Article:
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NEMSQA presents report on reduced use of ‘running hot’

Findings from an analysis of over 5 million 911 calls offer a reduction in use of lights, siren for EMS personnel safety



By Bill Carey

IRVING, Texas — The National EMS Quality Alliance (NEMSQA) has released their report on the relationship between the use of emergency lights and sirens while responding to a call, and ambulance crashes.

The report, “Improving Safety in EMS: Reducing the Use of Lights and Siren,” presents results, lessons learned and change strategies developed during the 15-month long Lights and Siren Collaborative.

“The best practices that have emerged from this project will allow every agency, regardless of service model or size, to more safely and effectively respond to 911 calls.” NEMSQA Board President Michael Redlener said.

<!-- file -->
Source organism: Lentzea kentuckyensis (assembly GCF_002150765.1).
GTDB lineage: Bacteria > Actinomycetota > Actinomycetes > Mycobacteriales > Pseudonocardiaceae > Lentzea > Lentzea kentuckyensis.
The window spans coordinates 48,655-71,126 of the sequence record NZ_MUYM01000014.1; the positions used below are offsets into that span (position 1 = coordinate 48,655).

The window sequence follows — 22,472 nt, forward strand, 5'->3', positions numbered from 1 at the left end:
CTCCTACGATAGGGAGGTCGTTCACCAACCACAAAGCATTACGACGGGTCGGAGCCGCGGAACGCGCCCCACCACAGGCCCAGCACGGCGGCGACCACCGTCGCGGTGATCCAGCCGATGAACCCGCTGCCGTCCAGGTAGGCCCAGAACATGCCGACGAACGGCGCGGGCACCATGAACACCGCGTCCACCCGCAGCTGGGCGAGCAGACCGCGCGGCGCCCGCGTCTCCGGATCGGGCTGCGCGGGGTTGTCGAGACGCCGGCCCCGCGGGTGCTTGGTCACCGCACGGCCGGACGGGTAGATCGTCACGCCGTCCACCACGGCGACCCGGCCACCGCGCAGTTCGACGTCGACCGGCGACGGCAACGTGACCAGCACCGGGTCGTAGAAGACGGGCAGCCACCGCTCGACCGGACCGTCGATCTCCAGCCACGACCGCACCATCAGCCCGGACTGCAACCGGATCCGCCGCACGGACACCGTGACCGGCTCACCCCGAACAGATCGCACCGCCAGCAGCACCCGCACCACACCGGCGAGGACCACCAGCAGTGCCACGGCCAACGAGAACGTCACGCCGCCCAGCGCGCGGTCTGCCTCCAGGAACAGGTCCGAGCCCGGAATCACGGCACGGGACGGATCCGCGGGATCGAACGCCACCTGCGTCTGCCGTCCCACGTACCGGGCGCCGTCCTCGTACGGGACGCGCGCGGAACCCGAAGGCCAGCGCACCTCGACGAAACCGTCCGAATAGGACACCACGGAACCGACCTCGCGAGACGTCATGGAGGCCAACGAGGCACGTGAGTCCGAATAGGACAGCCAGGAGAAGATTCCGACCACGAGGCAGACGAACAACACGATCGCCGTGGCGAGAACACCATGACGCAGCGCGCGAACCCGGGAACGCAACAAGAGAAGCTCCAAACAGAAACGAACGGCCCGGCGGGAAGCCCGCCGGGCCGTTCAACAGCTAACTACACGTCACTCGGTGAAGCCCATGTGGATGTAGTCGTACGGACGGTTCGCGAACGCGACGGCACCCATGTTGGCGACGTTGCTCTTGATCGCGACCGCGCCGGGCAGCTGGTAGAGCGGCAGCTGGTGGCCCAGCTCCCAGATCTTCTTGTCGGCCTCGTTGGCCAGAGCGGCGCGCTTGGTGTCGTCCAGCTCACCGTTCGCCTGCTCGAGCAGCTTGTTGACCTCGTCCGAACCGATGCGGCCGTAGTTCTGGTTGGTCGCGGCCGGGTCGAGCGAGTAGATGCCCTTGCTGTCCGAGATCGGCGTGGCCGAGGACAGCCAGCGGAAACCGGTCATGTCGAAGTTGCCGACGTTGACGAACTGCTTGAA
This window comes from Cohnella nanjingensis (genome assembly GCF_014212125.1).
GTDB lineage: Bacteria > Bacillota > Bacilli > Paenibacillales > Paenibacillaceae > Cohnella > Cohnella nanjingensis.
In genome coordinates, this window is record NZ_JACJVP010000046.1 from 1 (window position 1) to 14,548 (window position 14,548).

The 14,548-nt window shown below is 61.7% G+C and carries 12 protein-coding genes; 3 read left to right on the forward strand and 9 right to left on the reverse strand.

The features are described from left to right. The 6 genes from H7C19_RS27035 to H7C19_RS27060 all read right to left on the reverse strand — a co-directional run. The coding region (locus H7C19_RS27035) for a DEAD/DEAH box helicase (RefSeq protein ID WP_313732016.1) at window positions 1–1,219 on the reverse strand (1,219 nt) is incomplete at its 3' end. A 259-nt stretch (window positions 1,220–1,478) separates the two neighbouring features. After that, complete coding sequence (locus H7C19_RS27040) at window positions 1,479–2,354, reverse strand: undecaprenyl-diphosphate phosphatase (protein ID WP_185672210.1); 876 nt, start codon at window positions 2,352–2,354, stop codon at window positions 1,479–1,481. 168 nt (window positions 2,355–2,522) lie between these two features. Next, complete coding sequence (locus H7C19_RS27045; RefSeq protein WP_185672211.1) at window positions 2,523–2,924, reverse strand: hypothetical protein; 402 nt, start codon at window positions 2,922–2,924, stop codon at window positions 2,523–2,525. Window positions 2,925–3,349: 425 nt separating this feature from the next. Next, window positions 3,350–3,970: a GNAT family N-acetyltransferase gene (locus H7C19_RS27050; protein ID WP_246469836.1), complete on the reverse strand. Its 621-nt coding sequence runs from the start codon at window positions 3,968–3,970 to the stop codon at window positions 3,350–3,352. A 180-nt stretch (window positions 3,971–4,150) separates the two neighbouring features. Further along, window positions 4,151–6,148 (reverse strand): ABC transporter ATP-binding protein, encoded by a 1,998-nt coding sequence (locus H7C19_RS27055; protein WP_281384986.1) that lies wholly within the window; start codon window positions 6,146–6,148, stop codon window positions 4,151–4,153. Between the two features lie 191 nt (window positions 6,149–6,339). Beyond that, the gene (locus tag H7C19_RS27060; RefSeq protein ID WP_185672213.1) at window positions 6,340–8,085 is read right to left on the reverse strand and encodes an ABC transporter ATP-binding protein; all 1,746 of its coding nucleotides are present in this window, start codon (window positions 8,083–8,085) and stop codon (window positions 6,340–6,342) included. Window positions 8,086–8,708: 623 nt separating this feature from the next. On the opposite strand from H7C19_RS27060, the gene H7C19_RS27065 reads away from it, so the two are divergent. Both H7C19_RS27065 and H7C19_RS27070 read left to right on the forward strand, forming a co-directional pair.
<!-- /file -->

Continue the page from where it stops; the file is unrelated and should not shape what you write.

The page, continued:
The report shows that “running hot,” with lights and siren, is strongly ingrained in the EMS culture, terminology, identity and recruitment. Findings from an analysis of over 5 million 911 calls showed that less than 7% had any potentially life-saving intervention done at any point in time during the call, including after arrival at the emergency department.

Also in that analysis, the report shows lights and siren use only shortens average response times an average of 30 seconds to 3 minutes.

“By utilizing less lights and sirens during EMS response and transport, our efforts have shown measurable increases in safety. The EMS community and the general public will surely benefit from the now-proven tactics provided by this partnership,” Mike Taigman, improvement guide with FirstWatch and faculty leading the collaborative, stated.